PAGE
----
There were probably two reasons for this. First, it was believed that control of indoor humidity to within 55 to 60%RH to duplicate the quarry storage conditions would be practical by retrofitting the National Gallery with air conditioning. The second reason was that, in the words of Keeley and Rawlins, 'Great importance has always been attached to the advantages of removing the glass from paintings, thus eliminating the irritating reflections.' [21: p.195] There were, however, urgent practical objections to removing glazing from the paintings. In the first place, there was still the problem that the outdoor urban air was highly polluted. This was at a time in Britain prior to the passage of the Clean Air Act of 1956. Average levels of carbonaceous matter London during the inter-war years were around 2 pounds per million cubic yards of air (ca. 1200 µg/m3), and the indoor air in the NG-L's galleries contained about two thirds of the outdoor level — the air in the picture galleries was noticeably foggy on occasion. Glazing and backing the paintings protected the paintings from soiling by these pollutants, and also from harmful accumulations of acid by-products of burnt coal, a fact established almost 100 years previously by a committee including Michael Faraday.[] In the second place, glazing and backing produced a microclimate within the frame which reduced the impact of oscillations in ambient relative humidity — the very oscillations which the National Gallery now understood to be so harmful. It was already established that a well-sealed enclosure tended to reduce outdoor humidity fluctuation, that additional hygroscopic material increased the buffering power, and the use of silica gel as a desiccant and as a buffer had been proposed.[] Thus, since it was believed that air conditioning would kill two birds with one stone — allow both efficient central filtration of air to prevent acid attack and soiling, and narrow humidity control to prevent mechanical damage without the need for microclimates — the National Gallery was eager to install HVAC so that they could pursue their agenda of Glassabnahme for the paintings.
The position was rather different in North America. Mechanical refrigeration plant was becoming somewhat more efficient and reliable, and freon (CFC) refrigerants were developed. The bimetallic strip thermostat was in use, as was the hair humidistat. Both provided mechanical action which could make or break electrical contacts to switch machinery on or off and actuate automatic dampers. In 1934 Cherne and Nelson published a practical (though energy inefficient) plan for central supply to different rooms in a building, together with an appreciation of the some of the practical factors involved in installation (fixed versus recurrent costs, noise abatement, equipment location).[] Air conditioning plant was still expensive, but, for the first time, mechanical control of summer humidity and temperature was attempted in museums.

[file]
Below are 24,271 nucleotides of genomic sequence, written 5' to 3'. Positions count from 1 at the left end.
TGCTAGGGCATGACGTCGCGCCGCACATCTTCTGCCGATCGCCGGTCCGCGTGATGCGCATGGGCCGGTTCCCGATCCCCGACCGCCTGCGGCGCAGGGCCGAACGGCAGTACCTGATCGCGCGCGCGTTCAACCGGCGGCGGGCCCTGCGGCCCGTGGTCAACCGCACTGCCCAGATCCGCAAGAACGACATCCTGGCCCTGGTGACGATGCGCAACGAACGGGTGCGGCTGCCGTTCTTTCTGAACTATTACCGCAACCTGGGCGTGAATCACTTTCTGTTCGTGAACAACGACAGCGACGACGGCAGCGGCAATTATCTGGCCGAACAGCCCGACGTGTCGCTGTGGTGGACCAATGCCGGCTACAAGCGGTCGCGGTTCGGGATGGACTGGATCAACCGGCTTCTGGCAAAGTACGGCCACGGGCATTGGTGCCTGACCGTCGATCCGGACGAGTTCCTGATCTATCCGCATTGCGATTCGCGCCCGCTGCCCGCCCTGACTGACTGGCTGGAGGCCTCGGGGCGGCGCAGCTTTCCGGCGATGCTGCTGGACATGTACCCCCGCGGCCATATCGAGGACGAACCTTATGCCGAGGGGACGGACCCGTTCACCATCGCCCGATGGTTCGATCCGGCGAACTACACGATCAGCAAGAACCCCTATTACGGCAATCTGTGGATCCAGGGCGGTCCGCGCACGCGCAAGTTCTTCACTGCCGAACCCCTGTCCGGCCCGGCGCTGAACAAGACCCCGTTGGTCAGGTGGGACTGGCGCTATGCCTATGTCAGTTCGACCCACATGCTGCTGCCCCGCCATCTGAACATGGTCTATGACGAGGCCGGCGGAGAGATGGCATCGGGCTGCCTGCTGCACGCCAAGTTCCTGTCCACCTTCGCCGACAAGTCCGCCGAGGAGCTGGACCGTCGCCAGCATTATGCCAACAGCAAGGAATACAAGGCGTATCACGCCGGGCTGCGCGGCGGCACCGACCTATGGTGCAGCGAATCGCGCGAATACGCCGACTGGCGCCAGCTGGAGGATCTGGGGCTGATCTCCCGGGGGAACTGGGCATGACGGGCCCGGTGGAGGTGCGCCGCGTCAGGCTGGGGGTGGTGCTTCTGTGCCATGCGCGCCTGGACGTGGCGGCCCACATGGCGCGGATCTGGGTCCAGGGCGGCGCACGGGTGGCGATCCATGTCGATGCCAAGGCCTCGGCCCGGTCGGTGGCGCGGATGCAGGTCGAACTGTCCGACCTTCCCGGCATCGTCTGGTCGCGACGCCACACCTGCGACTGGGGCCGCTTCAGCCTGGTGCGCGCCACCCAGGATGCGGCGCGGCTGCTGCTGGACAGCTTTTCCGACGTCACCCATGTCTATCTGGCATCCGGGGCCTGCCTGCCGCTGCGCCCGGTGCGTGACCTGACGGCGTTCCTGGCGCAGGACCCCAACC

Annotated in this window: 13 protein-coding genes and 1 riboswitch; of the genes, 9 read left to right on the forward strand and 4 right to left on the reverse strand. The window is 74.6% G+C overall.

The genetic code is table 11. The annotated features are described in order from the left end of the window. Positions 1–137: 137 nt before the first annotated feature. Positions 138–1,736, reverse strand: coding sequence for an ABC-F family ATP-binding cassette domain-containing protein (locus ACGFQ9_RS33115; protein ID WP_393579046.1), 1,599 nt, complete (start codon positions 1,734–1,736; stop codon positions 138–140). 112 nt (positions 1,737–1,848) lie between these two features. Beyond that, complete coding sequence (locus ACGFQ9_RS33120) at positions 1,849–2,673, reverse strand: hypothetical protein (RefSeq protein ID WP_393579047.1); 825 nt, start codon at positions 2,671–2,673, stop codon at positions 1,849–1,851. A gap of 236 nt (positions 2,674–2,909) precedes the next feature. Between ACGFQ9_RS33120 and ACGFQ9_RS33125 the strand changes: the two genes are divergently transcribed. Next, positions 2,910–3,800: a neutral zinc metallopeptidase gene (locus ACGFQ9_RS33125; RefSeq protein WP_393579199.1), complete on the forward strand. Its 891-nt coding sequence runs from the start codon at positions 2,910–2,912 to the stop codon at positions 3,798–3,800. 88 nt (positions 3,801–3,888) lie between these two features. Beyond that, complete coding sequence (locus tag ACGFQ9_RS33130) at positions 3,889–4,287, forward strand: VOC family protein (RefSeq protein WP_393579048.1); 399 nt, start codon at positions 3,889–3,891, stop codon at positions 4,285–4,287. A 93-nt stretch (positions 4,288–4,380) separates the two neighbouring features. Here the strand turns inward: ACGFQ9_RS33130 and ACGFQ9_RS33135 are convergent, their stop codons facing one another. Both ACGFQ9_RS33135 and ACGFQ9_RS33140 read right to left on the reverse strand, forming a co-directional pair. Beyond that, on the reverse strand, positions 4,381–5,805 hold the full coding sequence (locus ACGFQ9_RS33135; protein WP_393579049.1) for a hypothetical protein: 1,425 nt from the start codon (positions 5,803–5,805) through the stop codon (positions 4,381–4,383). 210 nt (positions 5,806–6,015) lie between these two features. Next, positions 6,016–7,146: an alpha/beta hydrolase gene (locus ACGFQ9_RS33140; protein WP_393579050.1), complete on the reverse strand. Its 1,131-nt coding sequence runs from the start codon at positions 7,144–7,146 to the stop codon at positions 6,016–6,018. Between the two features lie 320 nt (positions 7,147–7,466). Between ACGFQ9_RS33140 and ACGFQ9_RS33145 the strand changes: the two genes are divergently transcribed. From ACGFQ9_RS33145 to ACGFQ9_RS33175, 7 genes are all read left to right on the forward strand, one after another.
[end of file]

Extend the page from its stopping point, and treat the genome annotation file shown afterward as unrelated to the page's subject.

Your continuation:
By 1935 a 1,000 ton (i.e., cooling power equivalent to 1,000 tons of ice) compressor was installed at the US Archives in Washington, DC in an attempt to control the indoor environment to 45%RH and 80°F during the summer — a task described by contemporaries as 'heroic' — although the stabilization of humidity depended on limiting infiltration and recirculating as much air as possible; smaller systems were installed in the Library of Congress, Washington, DC, and in the Columbia Library and the Frick Museum in New York.[] During the immediate pre-WWII period, stabilization to levels below the high summer humidity without increasing the indoor temperature was, given sufficient funds, an option. Improvements in electric motor and fan technology increased supply pressures. The higher pressures allowed the use of narrower supply and return ducts, thus reducing the volume of the building consumed by air handling services when compared with the 19th century convective methods; the introduction of 'turning vanes' allowed tighter bends in ductwork, again reducing the amount of space required for supply and return ductwork. Both these improvements made retrofitting a building with HVAC a more practical proposition. The developments in HVAC technology did not spread rapidly to museums outside the US (and were exceptional within the US) during the 1930s and '40s, partly owing to the pre-WWII depression, and afterwards owing to the pressing demands for reconstruction in Europe.
By 1941 there were some dozen museums in the US with air conditioning installed, and Kooistra, considering the practicalities of humidity control in museums, wrote:
'The optimum condition of moisture content has been thought to be 55 to 60% relative humidity, independent of the temperature held. Most of the existing installations giving satisfaction, however, are designed for a 55% relative humidity in the summer, and 35 to 45% in the fall, winter and spring... A constancy of conditions of air, without rapid fluctuation of temperature or humidity, is of primary importance in this field, continuous uninterrupted operation of the equipment throughout the 24 hours of every day is desirable.' []